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Types of Damages/Losses Covered

These deal terms are largely consistent with the Prior US Study and the Canadian Study. Very few agreements limit damages to out of pocket expenses. Most agreements are more likely to be silent on incidental damages. Most agreements are also more likely to be silent on diminution in value and almost equally likely to expressly exclude consequential damages or be silent on that heading. When the parties are silent on a heading of damages, they are leaving it up to a court of competent jurisdiction to determine whether such damages are recoverable under applicable law and in light of the definition of damages chosen by the parties. According to the US Study and the Canadian Study, one difference between Canada and the US remains punitive damages: Canadian agreements are almost equally likely to be silent or exclude punitive damages, whereas most US agreements expressly exclude punitive damages. The higher percentage of agreements that are silent with respect to punitive damages in Canadian deals is likely as a result of punitive damage awards being rare in Canada, and when granted, the awards being smaller: accordingly, punitive damages are likely less to be of a concern for many sellers.

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Indemnity Baskets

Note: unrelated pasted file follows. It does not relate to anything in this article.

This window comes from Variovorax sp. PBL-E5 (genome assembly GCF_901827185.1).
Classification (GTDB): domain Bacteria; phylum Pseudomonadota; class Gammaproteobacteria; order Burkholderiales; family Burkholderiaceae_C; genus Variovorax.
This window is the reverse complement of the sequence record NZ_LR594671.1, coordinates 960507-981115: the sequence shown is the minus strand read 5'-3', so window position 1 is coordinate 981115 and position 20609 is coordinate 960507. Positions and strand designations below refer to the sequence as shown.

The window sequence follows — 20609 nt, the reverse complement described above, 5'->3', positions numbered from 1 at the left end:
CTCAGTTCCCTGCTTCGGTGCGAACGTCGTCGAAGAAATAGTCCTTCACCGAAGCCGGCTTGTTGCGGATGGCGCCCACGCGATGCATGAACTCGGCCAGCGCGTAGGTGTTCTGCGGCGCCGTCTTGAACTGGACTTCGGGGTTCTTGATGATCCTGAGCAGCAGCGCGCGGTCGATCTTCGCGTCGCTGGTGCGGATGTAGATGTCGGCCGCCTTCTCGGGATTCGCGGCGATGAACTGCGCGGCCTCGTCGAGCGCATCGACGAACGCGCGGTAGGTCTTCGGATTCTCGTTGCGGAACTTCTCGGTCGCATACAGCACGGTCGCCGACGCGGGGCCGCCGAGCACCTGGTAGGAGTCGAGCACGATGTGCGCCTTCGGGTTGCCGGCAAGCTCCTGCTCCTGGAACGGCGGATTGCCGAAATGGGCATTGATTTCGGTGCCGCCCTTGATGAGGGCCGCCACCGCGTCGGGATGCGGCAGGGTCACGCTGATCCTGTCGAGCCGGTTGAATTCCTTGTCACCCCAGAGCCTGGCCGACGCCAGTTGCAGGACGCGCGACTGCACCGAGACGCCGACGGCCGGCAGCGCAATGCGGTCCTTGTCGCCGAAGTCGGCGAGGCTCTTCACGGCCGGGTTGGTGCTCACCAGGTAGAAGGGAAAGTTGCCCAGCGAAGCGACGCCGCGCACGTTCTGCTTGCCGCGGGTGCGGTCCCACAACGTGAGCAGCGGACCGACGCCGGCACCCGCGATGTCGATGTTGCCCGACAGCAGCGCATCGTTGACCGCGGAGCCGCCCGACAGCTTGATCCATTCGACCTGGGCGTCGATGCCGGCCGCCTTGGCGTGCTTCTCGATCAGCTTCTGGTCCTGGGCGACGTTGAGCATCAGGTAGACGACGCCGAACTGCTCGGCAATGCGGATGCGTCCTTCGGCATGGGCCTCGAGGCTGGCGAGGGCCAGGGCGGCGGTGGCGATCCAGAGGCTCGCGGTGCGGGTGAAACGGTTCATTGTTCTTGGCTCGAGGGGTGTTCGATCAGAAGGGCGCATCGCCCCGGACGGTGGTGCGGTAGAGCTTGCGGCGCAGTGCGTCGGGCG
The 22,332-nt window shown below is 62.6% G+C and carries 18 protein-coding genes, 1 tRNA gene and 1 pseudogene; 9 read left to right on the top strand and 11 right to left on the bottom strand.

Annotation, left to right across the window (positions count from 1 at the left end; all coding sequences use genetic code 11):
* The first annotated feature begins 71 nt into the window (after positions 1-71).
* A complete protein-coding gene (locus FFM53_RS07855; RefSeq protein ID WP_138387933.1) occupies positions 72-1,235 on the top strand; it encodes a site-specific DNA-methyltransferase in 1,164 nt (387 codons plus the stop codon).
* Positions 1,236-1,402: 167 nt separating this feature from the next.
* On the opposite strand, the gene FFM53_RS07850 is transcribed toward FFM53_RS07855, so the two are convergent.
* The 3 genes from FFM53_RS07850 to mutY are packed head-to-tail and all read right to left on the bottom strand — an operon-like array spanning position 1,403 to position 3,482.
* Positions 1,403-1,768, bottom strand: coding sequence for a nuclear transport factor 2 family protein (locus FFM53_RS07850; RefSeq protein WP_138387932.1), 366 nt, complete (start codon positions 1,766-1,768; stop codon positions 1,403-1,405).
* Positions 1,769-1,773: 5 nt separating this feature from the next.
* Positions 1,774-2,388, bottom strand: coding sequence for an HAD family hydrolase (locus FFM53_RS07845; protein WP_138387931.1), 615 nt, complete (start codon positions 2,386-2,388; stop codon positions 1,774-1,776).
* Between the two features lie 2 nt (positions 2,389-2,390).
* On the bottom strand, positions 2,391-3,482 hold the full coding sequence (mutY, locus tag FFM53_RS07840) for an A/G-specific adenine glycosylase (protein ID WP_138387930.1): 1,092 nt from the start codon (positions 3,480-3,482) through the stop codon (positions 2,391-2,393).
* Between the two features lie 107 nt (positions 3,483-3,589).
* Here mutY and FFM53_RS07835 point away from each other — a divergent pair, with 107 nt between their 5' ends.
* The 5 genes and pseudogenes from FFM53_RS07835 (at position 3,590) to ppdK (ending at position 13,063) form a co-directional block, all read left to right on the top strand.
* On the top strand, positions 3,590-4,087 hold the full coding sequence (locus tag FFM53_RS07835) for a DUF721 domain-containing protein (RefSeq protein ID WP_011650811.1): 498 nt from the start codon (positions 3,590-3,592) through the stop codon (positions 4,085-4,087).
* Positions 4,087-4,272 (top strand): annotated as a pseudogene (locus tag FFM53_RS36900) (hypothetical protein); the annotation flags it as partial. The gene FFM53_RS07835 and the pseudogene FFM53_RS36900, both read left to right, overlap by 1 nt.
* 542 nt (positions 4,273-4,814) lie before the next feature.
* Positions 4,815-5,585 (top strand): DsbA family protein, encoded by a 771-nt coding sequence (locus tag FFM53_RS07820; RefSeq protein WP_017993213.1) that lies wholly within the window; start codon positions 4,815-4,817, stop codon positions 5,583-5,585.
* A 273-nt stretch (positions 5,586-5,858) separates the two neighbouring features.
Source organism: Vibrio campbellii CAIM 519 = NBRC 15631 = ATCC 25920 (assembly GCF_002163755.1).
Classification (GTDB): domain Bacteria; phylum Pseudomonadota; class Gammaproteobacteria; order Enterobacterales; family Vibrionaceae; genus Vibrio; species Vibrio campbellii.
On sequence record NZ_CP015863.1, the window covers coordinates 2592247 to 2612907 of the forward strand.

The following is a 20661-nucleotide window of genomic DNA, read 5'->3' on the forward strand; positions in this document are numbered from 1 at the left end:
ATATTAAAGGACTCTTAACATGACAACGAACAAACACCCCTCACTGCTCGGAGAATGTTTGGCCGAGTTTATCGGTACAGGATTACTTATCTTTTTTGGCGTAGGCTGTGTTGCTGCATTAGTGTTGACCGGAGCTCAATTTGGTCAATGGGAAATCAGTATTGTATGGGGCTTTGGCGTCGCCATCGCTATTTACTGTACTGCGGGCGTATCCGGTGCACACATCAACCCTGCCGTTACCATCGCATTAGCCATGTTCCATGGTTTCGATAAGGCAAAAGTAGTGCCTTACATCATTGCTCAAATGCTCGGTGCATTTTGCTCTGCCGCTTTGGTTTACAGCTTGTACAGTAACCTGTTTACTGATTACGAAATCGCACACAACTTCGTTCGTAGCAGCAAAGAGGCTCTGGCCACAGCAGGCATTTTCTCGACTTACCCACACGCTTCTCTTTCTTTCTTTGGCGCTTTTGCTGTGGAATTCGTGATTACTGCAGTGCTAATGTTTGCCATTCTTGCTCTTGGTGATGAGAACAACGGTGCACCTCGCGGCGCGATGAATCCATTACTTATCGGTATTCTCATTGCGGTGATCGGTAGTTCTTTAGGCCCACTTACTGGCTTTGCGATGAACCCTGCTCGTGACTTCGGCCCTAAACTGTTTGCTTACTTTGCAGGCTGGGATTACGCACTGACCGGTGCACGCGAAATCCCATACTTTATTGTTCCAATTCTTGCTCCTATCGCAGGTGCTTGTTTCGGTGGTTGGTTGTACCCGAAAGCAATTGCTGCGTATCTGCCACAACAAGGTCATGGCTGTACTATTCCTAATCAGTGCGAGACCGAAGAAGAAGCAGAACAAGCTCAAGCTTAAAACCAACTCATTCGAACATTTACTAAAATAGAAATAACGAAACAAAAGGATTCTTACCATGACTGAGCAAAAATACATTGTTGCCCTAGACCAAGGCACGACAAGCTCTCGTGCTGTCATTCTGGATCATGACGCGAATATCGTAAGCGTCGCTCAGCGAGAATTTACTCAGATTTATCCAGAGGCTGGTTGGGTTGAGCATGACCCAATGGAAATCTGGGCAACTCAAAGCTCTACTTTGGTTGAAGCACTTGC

Indemnity baskets establish the minimum dollar amount of certain types of losses a party must suffer under the purchase agreement before the other party is obliged to indemnify it. Baskets can be (i) deductible: once a party’s losses exceed the amount specified in the agreement, the other party has to indemnify only for losses exceeding the specified amount; or (ii) first dollar: once a party’s losses exceed the specified amount, the other party has to indemnify for all losses starting from dollar one. A basket may also be a “combination” of a deductible and first dollar. These deal terms are largely consistent with the Prior US Study. Both in the US and Canada, most deals have baskets and those baskets cover seller’s/target’s representations and warranties. However, according to the US Study and the Canadian Study, Canadian and US practices diverge on (i) the type of basket used, with first dollar baskets being more common in Canada and deductible baskets being more common in the US; (ii) the size of the basket, with baskets being larger in Canada; (iii) the use of certain carve outs from basket, such as, for example, fraud which is carved of 80% of deal in the US while it is only carved out in 48% of deals in Canada; and (iv) whether baskets cover breach of seller’s/target’s covenants, with such coverage being more common in Canada. In our experience, basket size as or percentage of transaction value tends to be greater the lower the purchase price. This may explain why Canadian basket percentages tend to be higher. It should also be noted that with respect to whether baskets cover breach of seller’s/target’s covenants, our experience would suggest that actual Canadian practice is more similar to US practice where baskets are unlikely to apply to covenants.